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National Record Store Day: Good rock spoiled


by Mike Daniel 20 Apr 2009

I originally intended to stay at Good Records‘ day-long National Record Store Day celebration (cheekily dubbed “Revolution 9”) for maybe an hour, tops. I ended up hanging out on Good’s Lowest Greenville site for nearly four (and, as a result, skipped out on the Dallas Art Dealers Association Spring Gallery Walk altogether), and I would […]

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Stumptone, performing in what used to be the Beagle. 'Twas a shame.

Stumptone, performing in what used to be the Beagle. 'Twas a shame.

I originally intended to stay at Good Records‘ day-long National Record Store Day celebration (cheekily dubbed “Revolution 9”) for maybe an hour, tops. I ended up hanging out on Good’s Lowest Greenville site for nearly four (and, as a result, skipped out on the Dallas Art Dealers Association Spring Gallery Walk altogether), and I would have stayed longer had hunger pangs not forced me to acquire dinner (and had the burgers served at the event looked more appetizing to someone that limits his red-meat intake).

It was quite a positive experience. The crowd numbered several hundred all afternoon – easily two or three times last year’s turnout – and many of those of consequence in Dallas’ local-music scene swung by.  Those seeking an early start to Lowest Greenville’s Saturday-night bar scene began ambling into Good’s parking lot around 6 p.m. Five-dollar commemorative cups provided access to all-you-could-drink light beer. The superb entertainment on two stages concluded with a set by Erykah Badu and her easy-flowing, jam-oriented backing band.

But two issues – one under Good Records’ control and the other not – tempered an otherwise phenomenal event: the lack of bathroom facilities (a pair of portable toilets – one each for men and women – was nowhere near enough) and the shutting down of the outdoor stage at about 4:30 p.m. due to a neighbor complaint (note the singular tense) about noise. The latter is an absolute shame, and is endemic of the long-simmering clash between those who live near Lower Greenville and those who do business on it.

Yes, the outdoor stage’s sound could be heard well beyond Matilda Street, two blocks away to the east and, in this neighborhood, the demarcation line between commercial and most residential. (I say ‘most’ because at least three block-long lines of recently erected townhomes now sit within two blocks of Good’s location.) But because Good’s building physically muffled a chunk of the sound eastward, the volume was not all that high beyond Matilda.

Good had a permit to hold the event outside; Dallas Police was even present to keep beer swillers from meandering away from the lot. But (reportedly) one single complaint prompted Good to move the outdoor acts inside the now-vacant Beagle space next door.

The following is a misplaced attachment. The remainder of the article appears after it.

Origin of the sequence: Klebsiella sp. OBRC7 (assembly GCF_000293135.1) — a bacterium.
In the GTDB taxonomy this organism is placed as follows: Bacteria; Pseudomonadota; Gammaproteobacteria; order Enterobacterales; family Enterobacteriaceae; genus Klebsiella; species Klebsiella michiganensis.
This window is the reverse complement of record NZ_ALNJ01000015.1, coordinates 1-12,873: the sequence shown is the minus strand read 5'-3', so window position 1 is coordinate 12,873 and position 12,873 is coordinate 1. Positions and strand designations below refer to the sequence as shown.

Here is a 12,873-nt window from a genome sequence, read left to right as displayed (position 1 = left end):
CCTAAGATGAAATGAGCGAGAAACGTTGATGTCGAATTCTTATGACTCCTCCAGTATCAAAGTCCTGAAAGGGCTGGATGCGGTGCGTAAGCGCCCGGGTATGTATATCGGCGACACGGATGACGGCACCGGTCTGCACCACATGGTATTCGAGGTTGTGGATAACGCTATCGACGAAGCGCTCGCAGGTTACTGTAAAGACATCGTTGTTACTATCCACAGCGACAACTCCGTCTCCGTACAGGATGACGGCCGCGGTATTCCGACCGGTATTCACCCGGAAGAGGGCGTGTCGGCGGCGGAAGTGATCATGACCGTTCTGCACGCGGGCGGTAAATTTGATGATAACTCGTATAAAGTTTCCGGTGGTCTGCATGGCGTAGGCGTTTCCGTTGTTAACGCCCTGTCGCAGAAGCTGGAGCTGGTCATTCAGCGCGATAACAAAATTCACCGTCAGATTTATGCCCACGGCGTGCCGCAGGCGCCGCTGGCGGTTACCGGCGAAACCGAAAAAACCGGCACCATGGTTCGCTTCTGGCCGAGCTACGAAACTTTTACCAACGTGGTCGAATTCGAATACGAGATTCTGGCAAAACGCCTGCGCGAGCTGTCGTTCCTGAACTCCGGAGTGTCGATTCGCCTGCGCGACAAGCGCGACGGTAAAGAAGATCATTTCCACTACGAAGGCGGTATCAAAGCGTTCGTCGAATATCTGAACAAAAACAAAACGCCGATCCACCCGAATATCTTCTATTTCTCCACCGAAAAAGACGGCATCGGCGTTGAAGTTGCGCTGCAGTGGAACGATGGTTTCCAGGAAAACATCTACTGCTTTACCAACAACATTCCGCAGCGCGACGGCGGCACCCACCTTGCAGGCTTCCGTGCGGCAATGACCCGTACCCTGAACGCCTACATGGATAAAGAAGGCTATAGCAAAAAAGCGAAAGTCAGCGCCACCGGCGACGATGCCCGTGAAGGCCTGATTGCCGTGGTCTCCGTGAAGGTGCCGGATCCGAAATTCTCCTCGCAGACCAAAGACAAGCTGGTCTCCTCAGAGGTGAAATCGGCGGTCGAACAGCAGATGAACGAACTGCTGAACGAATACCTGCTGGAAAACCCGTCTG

That stretch of Lowest Greenville has been an active nightlife zone for decades, long before Good moved there in 2006. Anyone that chooses to live near that area should reasonably expect some of that ambiance to seep in on occasion, even in the daytime.

Other stretches of Greenville Avenue are situationally similar. For instance, several years ago I lived on Goodwin Avenue a few doors behind Stan’s Blue Note and what is now Cafe Brazil – basically the epicenter of an active sector of the Greenville Avenue St. Patrick’s Day block party. I knew about it, and I accepted it as a neighbor. In fact, the constant nighttime activity made me feel safer than had I lived, say, a few more blocks to the east.

Those that reside near Good Records – particularly in the townhomes previously mentioned – should accept that the store will hold occasional weekend outdoor events. If one lives in a neighborhood with an established environment and ‘feel,’ accept that environment as your own and don’t attempt to stifle it unless it’s unsafe or unreasonable. Neither appeared to be the case, at least to my eyes and ears, late Saturday afternoon.

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  • Alan

    There are still a few overly vocal types down there (one in particular, especially) who try to trample upon any live music or other larger-scale events in the area, in the name of protecting the neighborhood. While I’m all for decorum, I agree with you that it really is a “you knew it was going to be this way when you moved in” sort of thing.

  • Becki

    I really appreciate this article. The thing that baffles me is that this is an event that is held ONCE a year on a SATURDAY. And the entire outdoor portion was over around 10:15pm, and I remember looking at my watch because that’s when they unplugged Erykah Badu’s sound and she had the audience clap the rhythm so she could sing her final song.

    Most everyone managed to maintain good spirits throughout the whole ordeal, but I just don’t get the mentality that an entire neighborhood (of both businesses and residences) has to sacrifice a wonderful and annual community event because one person couldn’t handle the music for one day.

    I always thought that part of the reason you live in a certain place is because you appreciate all aspects of the neighborhood, including the surrounding culture/environment. I hope this individual will rethink his/her mindset before next April.